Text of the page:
DTI’s position on tax was a matter of legal interpretation. Currently, online gambling took place en masse and revenue was lost to other jurisdictions. South Africa derived no benefit from this and it was a loss to the fiscus which could be used to fund enforcement. Prohibition required massive new resources to be devoted to enforcement with no cost recovery. Regulation was inherently self-funding. It was funded by the licence fees of the operators and the tax they paid to the South African fiscus, not foreign governments. The proposed Bill proposed a formula for the division of the tax revenue between national and provincial.
Mr Hill-Lewis said the DTI’s assertion that too little was known about the potential harm or benefit to the country was disingenuous. In 2002/3 the Department started engagement with industry and provinces on online gambling and the National Gambling Act was passed in 2004 with a transitional provision which stipulated that “within two years, the Minister…must introduce legislation in Parliament to regulate interactive gambling within the Republic”. In 2005 a DTI study committee was established to advise the Minister on interactive gambling, which reports to the Minister in September. This committee studied the matter in depth, and recommended regulating interactive gambling. In 2006 the Department published the National Gambling Amendment Bill to regulate interactive gambling and in 2008 this legislation was passed and assented to, but a commencement date was never gazetted. Draft regulations under the Act were introduced in 2009 and the Committee had conducted public hearings on these regulations, but the regulations were never finalised. The GRC, established in 2010 tabled its report in Parliament in 2012 and the Committee conducted its own hearings on the GRC report. The Committee then tabled its report, which in the case of interactive gambling, endorsed the view of the GRC. After considering the GRC report, the National Council of Provinces (NCOP) issued its report with recommendations, which also endorsed the GRC with respect to interactive gambling. Throughout this time, the National Gambling Board (NGB) conducted several of its own studies and investigations as did the NRGP. Internationally, a number of other studies had also been published on the subject.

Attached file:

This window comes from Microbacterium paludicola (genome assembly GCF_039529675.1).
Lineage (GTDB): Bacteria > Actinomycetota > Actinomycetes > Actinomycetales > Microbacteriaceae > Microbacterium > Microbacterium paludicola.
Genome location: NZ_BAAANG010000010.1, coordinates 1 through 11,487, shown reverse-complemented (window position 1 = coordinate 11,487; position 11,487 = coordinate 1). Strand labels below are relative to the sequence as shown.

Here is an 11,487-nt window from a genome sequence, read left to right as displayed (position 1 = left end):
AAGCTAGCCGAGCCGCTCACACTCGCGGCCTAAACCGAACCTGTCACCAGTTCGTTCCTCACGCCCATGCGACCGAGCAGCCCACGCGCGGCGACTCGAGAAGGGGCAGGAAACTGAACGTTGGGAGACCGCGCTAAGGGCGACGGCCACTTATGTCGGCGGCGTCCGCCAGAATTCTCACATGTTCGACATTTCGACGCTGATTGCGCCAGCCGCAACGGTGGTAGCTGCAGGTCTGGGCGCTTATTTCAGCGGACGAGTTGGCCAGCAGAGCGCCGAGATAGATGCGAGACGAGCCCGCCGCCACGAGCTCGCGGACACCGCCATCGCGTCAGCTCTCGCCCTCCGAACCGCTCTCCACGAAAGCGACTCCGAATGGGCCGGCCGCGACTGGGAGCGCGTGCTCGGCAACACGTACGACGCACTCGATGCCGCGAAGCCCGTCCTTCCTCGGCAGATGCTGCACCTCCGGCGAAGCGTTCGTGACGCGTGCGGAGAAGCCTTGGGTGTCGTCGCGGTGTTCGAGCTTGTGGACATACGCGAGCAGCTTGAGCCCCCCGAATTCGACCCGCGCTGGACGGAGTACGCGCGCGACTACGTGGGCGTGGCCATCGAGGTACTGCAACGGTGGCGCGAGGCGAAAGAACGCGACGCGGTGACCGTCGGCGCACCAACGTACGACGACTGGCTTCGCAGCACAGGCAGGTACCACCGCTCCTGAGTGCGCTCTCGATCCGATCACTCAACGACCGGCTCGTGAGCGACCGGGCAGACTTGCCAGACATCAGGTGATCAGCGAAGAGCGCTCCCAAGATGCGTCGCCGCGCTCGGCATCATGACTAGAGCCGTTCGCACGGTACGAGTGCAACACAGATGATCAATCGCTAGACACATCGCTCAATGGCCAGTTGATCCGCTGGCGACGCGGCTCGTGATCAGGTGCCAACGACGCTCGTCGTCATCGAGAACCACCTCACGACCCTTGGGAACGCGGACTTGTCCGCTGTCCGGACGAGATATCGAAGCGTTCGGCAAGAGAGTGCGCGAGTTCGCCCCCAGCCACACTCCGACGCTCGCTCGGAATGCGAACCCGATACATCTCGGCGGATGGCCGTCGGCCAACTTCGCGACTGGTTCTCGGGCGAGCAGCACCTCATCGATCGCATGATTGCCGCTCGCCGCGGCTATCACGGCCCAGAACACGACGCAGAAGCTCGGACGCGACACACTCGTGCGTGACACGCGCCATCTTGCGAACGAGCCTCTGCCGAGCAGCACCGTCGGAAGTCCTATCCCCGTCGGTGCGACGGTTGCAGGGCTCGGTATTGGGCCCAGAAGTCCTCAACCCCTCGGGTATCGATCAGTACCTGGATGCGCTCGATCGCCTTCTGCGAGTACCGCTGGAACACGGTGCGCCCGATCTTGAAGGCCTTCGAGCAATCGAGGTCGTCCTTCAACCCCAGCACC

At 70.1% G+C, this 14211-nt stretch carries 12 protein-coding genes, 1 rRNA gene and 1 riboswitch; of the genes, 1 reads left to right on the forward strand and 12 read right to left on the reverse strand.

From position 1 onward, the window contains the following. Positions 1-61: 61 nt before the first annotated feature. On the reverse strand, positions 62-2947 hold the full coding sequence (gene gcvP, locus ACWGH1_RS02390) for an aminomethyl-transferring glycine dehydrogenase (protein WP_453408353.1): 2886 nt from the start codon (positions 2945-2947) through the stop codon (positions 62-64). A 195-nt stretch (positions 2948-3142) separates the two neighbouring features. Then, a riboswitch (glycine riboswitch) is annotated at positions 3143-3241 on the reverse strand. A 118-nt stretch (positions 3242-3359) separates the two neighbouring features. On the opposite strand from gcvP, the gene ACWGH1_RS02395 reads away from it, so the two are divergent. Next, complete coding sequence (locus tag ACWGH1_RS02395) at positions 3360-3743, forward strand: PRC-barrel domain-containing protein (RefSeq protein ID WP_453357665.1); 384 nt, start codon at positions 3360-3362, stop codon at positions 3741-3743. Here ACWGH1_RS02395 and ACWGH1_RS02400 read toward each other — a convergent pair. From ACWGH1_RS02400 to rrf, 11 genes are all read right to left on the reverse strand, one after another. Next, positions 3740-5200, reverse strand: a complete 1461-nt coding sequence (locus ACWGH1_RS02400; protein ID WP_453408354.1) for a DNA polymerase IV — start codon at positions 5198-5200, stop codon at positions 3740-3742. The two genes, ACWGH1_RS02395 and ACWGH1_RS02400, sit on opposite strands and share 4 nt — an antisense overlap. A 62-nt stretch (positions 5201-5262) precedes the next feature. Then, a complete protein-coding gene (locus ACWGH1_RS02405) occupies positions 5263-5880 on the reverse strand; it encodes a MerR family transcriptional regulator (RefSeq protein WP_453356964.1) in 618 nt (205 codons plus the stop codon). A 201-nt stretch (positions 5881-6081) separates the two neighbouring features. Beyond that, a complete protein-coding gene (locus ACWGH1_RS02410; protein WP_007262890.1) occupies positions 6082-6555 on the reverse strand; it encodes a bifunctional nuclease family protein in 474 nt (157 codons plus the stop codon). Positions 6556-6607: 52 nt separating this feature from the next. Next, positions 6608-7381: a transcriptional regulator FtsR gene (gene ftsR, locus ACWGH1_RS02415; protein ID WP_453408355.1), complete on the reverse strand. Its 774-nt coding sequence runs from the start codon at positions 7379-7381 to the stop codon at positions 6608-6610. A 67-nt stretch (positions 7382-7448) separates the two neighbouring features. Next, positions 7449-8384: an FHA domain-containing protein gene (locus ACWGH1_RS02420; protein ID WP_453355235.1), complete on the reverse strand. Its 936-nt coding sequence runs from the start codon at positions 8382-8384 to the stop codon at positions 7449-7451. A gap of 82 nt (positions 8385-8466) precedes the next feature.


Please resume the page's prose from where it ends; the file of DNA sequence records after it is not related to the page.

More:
It is bad legislative practice to draft law which was unenforceable. It eroded the rule of law, and when citizens’ confidence or expectations in the enforceability of certain laws were eroded, adherence to other laws began to wane. Prohibition created opportunity for organised crime and it made the treatment of problems more difficult. It was far harder to admit you have a problem when such admission could incriminate you. Prohibition was phenomenally expensive and the NGB had only one inspector to service the whole country. The country did not have adequate capacity to prohibit - far easier and more feasible to regulate. He gave an overview of the global jurisdictions that had either already regulated online gambling or were in the process of regulating.
He disagreed with DTI’s position that the regulation of online gambling would be a diversion from “destination gambling”, because telephone and other online services were already available. There were already a number of licensed operators in South Africa already and the destination gambling model was not valid anymore and had not been for some time.
It was globally accepted that it was far easier to protect players using cutting-edge software available in the online space. The proposed Bill contained world-leading proposals in player protection picked up from best practices around the world. It was easier to identify a problem gambler from the online bets made and that gambler could be blocked and reported electronically and immediately. Payment blocking historically had not worked and it had been tried in many jurisdictions with negligible success.
Mr A Williams (ANC) asked where in the Bill was the requirement to have the backroom offices located in South Africa.